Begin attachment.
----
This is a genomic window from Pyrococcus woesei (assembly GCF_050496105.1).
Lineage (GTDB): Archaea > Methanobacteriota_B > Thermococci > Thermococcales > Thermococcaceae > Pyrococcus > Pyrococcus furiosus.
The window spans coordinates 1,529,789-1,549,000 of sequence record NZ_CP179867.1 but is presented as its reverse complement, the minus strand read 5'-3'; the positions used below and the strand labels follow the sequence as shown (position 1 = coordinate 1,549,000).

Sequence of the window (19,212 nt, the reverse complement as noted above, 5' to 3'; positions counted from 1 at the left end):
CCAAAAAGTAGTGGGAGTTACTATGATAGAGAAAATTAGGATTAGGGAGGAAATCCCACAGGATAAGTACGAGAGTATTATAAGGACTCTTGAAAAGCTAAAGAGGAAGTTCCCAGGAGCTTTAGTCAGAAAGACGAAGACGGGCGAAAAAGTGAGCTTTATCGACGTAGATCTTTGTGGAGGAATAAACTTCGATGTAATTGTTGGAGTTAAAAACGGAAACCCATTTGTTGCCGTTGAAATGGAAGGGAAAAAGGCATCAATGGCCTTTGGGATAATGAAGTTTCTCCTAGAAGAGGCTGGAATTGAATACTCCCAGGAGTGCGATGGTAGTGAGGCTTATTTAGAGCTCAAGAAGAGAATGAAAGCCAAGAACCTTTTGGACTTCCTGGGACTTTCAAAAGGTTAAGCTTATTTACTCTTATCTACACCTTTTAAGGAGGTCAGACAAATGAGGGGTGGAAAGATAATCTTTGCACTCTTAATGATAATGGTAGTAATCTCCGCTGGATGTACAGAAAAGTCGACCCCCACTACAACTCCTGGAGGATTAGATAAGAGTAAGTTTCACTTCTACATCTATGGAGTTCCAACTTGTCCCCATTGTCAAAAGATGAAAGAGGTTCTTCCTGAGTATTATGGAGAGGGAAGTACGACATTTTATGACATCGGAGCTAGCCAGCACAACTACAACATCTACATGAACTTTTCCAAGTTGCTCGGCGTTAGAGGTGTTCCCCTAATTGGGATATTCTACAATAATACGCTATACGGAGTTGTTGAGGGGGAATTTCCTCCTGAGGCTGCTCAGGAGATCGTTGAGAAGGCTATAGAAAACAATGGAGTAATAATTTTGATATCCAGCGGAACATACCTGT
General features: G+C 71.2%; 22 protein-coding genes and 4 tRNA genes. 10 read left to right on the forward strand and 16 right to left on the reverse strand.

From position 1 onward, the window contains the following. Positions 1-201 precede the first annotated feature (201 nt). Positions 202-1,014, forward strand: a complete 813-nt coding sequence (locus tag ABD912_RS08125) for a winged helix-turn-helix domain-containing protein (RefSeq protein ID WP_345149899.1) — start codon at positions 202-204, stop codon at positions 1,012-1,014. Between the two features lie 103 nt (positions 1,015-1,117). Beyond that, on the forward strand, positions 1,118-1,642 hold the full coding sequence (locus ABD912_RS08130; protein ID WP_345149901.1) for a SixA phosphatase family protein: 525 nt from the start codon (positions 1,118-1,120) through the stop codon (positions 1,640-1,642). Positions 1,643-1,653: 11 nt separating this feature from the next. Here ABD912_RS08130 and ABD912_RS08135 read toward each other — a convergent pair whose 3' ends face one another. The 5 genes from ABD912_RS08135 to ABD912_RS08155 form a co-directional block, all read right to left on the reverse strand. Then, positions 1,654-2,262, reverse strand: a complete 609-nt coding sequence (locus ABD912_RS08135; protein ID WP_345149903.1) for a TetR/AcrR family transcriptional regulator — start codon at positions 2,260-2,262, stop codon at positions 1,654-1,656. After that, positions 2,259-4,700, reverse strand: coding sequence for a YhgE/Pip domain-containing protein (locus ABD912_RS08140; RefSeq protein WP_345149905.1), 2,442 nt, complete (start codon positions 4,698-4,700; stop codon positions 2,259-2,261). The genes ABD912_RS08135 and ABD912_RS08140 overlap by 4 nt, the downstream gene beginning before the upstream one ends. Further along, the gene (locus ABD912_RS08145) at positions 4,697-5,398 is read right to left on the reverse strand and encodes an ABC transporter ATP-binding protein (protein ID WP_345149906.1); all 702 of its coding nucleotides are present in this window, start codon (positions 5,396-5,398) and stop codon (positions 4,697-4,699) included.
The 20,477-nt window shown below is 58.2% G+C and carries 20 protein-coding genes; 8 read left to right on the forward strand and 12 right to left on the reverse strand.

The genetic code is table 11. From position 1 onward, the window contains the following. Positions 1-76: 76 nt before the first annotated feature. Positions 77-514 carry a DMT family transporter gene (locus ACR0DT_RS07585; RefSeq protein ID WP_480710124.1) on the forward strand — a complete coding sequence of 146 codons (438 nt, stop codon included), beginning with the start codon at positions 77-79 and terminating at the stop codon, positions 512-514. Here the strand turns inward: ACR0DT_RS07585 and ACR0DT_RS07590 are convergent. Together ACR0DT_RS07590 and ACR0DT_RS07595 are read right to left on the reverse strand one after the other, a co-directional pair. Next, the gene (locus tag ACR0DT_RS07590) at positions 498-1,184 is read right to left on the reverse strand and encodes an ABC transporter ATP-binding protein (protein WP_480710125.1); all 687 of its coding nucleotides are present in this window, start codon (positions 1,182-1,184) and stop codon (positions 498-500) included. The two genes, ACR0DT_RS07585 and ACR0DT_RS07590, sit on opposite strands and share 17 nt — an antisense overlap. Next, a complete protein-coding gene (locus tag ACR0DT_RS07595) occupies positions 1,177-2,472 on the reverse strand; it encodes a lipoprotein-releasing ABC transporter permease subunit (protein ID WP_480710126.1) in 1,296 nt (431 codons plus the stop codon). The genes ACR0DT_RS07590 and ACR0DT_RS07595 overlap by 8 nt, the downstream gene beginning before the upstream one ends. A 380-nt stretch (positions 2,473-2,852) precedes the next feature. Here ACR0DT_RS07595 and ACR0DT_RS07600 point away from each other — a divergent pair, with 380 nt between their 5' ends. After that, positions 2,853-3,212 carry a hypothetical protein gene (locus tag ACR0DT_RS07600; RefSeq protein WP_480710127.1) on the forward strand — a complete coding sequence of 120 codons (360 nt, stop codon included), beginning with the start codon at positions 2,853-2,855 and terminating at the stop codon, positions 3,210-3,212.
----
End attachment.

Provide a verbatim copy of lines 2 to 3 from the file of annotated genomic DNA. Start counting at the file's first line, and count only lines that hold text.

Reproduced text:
Lineage (GTDB): Archaea > Methanobacteriota_B > Thermococci > Thermococcales > Thermococcaceae > Pyrococcus > Pyrococcus furiosus.
The window spans coordinates 1,529,789-1,549,000 of sequence record NZ_CP179867.1 but is presented as its reverse complement, the minus strand read 5'-3'; the positions used below and the strand labels follow the sequence as shown (position 1 = coordinate 1,549,000).